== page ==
Coming alongside families through joy and loss

Reverend Daryl Jacobson says it’s a blessing to support seniors and their families through joy and loss. “You see them face tough circumstances and so many of them are able to meet the challenges and rise above those circumstances of life,” says Daryl, who spent thirty years in pastoral ministry before becoming a chaplain at Lakewood Health Systems in Staples seven years ago.

Daryl works with residents in the care center, in hospice, in home care and in the hospital. It can be challenging to cope with the amount of loss he encounters, says Daryl, but he loves connecting with people and hearing their stories. “I help them work through areas of need in their lives, whether it’s reconciliation with family or addressing fears or concerns that they have as they near end of life. I find a great deal of satisfaction in that.”

Rev. Daryl Jacobson

Daryl recognizes that some people are reluctant to involve him as a chaplain for fear of him trying to convince them of something rather than supporting them where they are. “I’m not there to convince them of my beliefs,” says Daryl. “I’m there to be alongside them. It really is a patient and family-driven ministry. What’s in their hearts? What’s their need?”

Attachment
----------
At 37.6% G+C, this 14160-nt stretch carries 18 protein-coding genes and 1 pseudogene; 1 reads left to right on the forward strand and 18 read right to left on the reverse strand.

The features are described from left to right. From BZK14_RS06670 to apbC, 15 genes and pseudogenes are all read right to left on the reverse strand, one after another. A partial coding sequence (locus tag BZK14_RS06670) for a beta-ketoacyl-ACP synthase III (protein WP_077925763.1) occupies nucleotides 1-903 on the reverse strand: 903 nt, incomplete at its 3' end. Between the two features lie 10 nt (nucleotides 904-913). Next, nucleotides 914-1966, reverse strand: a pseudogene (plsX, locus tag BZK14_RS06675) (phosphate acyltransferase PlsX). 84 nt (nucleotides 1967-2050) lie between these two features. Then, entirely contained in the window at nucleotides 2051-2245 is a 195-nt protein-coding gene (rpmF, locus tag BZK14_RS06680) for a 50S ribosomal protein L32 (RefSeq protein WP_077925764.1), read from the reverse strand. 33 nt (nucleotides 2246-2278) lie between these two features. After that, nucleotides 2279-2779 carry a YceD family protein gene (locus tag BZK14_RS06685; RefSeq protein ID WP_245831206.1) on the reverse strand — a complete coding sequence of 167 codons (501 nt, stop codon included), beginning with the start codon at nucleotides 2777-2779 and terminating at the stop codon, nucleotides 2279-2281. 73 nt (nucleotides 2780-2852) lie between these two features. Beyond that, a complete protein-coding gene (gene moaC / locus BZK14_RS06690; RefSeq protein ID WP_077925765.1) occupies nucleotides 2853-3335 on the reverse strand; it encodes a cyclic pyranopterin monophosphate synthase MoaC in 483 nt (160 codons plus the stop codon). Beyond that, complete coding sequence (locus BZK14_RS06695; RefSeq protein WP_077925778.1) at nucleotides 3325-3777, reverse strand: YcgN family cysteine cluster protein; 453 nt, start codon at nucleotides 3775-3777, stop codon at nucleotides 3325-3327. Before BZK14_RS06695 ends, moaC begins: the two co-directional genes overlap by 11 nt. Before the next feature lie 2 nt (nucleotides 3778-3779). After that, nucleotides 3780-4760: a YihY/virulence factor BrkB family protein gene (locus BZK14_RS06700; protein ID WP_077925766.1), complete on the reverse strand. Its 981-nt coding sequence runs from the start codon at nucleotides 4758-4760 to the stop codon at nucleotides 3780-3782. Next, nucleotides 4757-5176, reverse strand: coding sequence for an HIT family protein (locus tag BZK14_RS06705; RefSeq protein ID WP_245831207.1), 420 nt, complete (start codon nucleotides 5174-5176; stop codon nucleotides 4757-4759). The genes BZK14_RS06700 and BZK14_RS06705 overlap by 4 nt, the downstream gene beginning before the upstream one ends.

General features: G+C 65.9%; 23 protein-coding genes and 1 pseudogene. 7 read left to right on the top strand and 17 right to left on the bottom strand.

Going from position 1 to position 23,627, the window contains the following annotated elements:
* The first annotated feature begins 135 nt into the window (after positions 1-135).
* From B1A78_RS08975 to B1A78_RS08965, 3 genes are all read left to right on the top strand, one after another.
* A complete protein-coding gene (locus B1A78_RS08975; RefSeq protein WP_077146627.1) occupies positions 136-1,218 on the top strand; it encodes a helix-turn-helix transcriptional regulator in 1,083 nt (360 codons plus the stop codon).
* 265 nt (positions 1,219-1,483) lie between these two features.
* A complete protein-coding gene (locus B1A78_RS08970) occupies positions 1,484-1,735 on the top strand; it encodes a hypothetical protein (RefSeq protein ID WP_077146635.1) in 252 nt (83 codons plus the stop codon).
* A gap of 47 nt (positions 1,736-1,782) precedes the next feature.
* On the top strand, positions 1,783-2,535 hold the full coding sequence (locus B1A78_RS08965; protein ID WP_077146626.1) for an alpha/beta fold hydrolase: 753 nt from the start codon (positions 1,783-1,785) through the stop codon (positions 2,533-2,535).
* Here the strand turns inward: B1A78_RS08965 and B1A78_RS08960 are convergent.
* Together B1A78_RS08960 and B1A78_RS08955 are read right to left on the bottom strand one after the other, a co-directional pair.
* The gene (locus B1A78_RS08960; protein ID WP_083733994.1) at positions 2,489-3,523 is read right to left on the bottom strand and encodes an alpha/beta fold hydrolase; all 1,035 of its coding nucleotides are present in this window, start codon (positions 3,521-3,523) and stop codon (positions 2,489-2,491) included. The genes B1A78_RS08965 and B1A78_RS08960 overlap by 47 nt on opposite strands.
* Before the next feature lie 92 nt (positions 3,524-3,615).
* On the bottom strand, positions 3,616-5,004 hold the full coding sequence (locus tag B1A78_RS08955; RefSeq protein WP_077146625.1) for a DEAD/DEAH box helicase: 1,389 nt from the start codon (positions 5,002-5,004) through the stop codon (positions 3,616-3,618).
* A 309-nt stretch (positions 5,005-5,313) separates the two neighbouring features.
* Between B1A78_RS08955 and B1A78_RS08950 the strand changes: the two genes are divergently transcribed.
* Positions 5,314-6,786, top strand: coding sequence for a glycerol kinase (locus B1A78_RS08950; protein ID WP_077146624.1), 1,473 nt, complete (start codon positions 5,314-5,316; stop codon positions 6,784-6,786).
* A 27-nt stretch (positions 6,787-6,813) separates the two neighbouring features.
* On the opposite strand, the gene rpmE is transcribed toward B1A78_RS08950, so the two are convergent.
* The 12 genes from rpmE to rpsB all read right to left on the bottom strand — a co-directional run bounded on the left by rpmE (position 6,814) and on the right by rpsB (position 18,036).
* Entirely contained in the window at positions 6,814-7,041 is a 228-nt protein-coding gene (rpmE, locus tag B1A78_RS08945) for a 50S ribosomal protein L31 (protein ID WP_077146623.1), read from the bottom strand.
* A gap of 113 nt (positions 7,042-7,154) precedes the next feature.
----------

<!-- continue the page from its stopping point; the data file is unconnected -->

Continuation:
So many people Daryl has served have impacted his own life. “One of the most amazing stories was a couple—she had Alzheimer’s, and her husband spent years caring for her,” says Daryl. “It was about twelve or thirteen years of progression. His comment to me was, ‘This is what I signed up for. I made a commitment in sickness and in health and this is what it means.’ To see the depth of his love and care for his wife touched my life.”

Working as a nursing home chaplain has helped Daryl appreciate the importance of preparing and having conversations. “It’s important to be willing to have open, honest, difficult conversations with those closest to you,” says Daryl, reflecting on a gentleman he served who had ALS and recently passed away. “He was very honest and met it head-on. He didn’t want his loved ones to have to make decisions for him – and what a gift that was to his significant other. It’s hard enough going through grief, but when you have to make decisions for your loved one too, it’s very difficult. He made sure he made those decisions for her in advance.”

Aging touches all of us, emphasizes Daryl. “To be able to look at our lives in light of the fact that we are mortal, and to be able to have those conversations, can relieve a lot of anxiety and enrich the journey.”

 

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